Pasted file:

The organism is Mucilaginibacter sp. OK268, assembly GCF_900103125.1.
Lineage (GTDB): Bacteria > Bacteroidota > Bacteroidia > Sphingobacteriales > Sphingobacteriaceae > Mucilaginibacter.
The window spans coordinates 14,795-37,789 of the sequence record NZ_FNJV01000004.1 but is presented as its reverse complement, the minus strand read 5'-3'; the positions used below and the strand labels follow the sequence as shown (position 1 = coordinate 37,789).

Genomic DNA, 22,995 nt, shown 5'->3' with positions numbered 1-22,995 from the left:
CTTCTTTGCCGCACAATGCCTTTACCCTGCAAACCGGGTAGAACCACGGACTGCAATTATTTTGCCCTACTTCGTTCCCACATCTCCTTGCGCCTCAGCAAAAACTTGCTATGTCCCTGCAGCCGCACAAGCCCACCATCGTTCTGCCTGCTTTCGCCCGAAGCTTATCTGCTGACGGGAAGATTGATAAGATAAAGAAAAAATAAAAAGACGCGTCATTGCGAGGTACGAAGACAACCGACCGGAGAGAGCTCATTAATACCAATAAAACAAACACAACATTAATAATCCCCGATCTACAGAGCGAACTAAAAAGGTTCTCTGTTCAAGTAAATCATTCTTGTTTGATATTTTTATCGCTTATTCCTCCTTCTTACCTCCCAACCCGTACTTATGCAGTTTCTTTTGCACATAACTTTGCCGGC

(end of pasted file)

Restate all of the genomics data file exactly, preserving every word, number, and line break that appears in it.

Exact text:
The organism is Mucilaginibacter sp. OK268, assembly GCF_900103125.1.
Lineage (GTDB): Bacteria > Bacteroidota > Bacteroidia > Sphingobacteriales > Sphingobacteriaceae > Mucilaginibacter.
The window spans coordinates 14,795-37,789 of the sequence record NZ_FNJV01000004.1 but is presented as its reverse complement, the minus strand read 5'-3'; the positions used below and the strand labels follow the sequence as shown (position 1 = coordinate 37,789).

Genomic DNA, 22,995 nt, shown 5'->3' with positions numbered 1-22,995 from the left:
CTTCTTTGCCGCACAATGCCTTTACCCTGCAAACCGGGTAGAACCACGGACTGCAATTATTTTGCCCTACTTCGTTCCCACATCTCCTTGCGCCTCAGCAAAAACTTGCTATGTCCCTGCAGCCGCACAAGCCCACCATCGTTCTGCCTGCTTTCGCCCGAAGCTTATCTGCTGACGGGAAGATTGATAAGATAAAGAAAAAATAAAAAGACGCGTCATTGCGAGGTACGAAGACAACCGACCGGAGAGAGCTCATTAATACCAATAAAACAAACACAACATTAATAATCCCCGATCTACAGAGCGAACTAAAAAGGTTCTCTGTTCAAGTAAATCATTCTTGTTTGATATTTTTATCGCTTATTCCTCCTTCTTACCTCCCAACCCGTACTTATGCAGTTTCTTTTGCACATAACTTTGCCGGC